As I write this, my mother is in the hospital battling an infection resulting from a fracture that won’t heal. I have spent hours with her at the hospital and, in the process, talked in detail with her orthopedic surgeon and hospitalist. They raised our confidences that no stone was being left unturned in her diagnostic and treatment plan. They patiently answered every question and graciously accepted my assistance (as a nurse, I can’t stop myself from adding my 2 cents). This type of interaction was reassuring to my scientific mind and helped ease my anxiety, but this alone wasn’t enough to make me feel comfortable leaving for the night. It was the nursing care that gave me the reassurance she was in expert hands.
Not only is her room across from the nurses’ station, but every request we made was responded to efficiently and with a positive, helpful attitude. After having been with Mom for hours, both my husband and I really needed sleep, but I was nervous about leaving, seeing that her temperature was elevated, and all signs pointed to sepsis.
When Joan (the RN) came in, she told us the plan for the night. She explained to my mother that they would be coming in to hang the next IV antibiotic and would wake her up to take vital signs but that she would do her best to make the interruptions brief in the interest of a good night’s sleep. Joan was everything we teach in our service excellence classes at the Baird Group. She managed expectations, explained medications and treatment plans, engaged the patient, and included the family with a positive, professional demeanor. Joan made it evident that she was experienced, competent, and compassionate.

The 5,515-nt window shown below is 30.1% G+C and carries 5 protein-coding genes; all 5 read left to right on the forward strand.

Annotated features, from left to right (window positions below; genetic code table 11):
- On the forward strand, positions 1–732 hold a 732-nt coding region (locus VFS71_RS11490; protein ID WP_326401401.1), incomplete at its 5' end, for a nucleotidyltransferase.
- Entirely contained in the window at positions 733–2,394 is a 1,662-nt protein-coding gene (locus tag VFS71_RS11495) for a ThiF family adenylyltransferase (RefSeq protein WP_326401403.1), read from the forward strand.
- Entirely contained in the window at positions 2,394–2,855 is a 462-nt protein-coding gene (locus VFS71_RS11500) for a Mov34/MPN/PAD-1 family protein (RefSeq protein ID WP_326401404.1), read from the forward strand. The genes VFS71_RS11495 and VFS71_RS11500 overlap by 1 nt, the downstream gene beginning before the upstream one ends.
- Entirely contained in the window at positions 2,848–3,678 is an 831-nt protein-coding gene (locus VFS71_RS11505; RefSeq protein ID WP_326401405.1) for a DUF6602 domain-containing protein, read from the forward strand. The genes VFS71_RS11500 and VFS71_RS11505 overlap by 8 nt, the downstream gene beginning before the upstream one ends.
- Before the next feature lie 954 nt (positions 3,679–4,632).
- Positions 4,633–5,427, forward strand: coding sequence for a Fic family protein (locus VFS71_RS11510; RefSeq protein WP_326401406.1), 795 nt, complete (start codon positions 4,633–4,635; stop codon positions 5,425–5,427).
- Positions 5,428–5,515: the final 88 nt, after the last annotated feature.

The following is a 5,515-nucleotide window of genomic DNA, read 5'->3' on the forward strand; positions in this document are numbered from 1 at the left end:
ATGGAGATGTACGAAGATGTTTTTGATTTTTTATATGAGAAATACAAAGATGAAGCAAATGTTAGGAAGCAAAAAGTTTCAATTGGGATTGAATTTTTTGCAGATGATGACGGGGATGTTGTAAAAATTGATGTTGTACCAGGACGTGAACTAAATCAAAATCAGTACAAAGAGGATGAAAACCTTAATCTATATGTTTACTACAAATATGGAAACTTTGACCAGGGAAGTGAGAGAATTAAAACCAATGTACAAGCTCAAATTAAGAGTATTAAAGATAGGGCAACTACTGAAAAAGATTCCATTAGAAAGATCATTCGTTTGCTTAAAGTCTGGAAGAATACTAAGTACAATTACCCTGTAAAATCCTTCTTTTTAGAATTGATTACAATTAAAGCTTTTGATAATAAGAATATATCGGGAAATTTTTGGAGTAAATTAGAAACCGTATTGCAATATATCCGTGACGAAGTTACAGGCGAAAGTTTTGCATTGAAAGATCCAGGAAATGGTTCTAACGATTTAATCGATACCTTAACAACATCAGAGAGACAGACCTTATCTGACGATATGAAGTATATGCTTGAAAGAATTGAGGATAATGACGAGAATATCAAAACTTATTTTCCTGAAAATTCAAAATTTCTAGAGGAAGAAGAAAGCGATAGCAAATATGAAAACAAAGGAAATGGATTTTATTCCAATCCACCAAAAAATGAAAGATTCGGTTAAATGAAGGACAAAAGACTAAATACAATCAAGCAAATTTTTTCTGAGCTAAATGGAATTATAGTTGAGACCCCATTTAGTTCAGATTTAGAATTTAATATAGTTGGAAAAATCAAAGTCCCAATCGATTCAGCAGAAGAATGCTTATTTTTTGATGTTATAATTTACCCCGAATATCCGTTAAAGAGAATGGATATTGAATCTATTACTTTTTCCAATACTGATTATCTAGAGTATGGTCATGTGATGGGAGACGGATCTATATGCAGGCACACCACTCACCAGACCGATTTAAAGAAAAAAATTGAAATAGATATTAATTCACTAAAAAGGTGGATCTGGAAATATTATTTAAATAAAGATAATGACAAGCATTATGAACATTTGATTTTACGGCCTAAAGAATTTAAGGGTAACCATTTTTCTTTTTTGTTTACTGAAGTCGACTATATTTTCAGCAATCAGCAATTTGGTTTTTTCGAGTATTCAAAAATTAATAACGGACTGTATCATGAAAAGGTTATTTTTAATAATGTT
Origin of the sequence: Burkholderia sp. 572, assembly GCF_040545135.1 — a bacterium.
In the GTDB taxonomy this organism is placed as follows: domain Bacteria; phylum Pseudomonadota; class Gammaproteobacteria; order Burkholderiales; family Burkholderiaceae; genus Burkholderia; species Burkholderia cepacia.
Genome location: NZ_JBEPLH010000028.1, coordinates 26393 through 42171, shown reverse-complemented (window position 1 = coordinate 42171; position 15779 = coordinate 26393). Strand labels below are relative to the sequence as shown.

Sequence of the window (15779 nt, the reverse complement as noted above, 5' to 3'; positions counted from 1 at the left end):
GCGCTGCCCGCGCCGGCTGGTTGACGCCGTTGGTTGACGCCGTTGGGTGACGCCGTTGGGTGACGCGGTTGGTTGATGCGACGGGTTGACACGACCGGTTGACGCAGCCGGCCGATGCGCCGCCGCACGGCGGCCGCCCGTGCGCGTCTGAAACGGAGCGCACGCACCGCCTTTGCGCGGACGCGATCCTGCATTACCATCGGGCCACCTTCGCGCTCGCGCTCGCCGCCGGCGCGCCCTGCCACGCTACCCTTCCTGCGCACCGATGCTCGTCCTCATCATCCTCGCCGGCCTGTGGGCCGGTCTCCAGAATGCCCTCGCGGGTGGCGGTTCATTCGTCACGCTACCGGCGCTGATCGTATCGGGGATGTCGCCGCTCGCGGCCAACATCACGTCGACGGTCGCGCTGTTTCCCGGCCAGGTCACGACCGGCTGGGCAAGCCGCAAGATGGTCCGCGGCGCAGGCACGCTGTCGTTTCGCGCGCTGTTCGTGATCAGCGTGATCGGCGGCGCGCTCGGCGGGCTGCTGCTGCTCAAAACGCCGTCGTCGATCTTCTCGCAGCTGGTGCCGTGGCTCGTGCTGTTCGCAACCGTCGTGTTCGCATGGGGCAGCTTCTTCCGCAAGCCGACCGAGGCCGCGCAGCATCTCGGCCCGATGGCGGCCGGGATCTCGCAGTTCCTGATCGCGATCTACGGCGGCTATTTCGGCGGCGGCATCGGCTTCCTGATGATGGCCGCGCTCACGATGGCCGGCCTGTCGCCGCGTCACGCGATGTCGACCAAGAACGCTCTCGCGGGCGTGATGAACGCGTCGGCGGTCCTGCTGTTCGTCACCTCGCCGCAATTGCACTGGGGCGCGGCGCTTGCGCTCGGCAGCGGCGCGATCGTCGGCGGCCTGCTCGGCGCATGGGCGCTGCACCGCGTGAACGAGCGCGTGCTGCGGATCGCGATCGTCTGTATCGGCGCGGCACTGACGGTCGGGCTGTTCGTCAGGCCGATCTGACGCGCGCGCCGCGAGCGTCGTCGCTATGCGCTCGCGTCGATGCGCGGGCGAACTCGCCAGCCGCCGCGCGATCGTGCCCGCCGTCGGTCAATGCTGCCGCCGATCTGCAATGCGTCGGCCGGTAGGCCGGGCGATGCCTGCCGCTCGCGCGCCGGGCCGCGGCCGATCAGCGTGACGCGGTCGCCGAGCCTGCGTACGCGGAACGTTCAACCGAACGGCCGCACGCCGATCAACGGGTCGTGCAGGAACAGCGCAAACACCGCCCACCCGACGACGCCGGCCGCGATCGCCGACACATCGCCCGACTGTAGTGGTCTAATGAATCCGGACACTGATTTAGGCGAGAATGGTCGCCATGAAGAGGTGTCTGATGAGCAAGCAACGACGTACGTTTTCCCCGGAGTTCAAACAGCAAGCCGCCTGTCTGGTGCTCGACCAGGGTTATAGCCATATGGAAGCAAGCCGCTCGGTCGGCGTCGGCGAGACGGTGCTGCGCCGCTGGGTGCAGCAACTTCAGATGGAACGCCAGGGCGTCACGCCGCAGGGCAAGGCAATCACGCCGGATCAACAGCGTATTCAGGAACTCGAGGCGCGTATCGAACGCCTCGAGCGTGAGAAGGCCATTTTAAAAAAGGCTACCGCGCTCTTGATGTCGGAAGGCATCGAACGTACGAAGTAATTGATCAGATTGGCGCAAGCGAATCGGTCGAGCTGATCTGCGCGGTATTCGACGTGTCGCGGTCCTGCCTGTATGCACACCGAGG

After seeing Joan in action, my husband turned to me and said, “If she was taking care of me, I’d feel really confident that I was in good hands.” Hearing that and seeing the evidence for myself, I started to feel comfortable with the thought of leaving for the night. I asked Joan if she would call me if Mom’s condition worsened. She agreed. So seeing that my mom was finally sleeping comfortably, my husband and I prepared to leave. As we stepped out of the room, Joan said the words I so desperately needed to hear: “We’ll take good care of her.” That short sentence tells a loved one that it’s OK to leave, that they have things under control, and—most of all—that they care.
While the physicians did a good job of satisfying my scientific mind, it was the nurses who gave me the most reassurance by satisfying the needs of both my head and my heart. They raised my confidence that appropriate and timely medical care was underway, but they also showed compassion for my mother and an understanding of my anxiety. When a nurse tells a family that they will “take good care,” they are giving an invaluable gift. It’s a gift of reassurance. It’s permission to leave for the night. And finally, in my case, it’s a promise to be there when I can’t.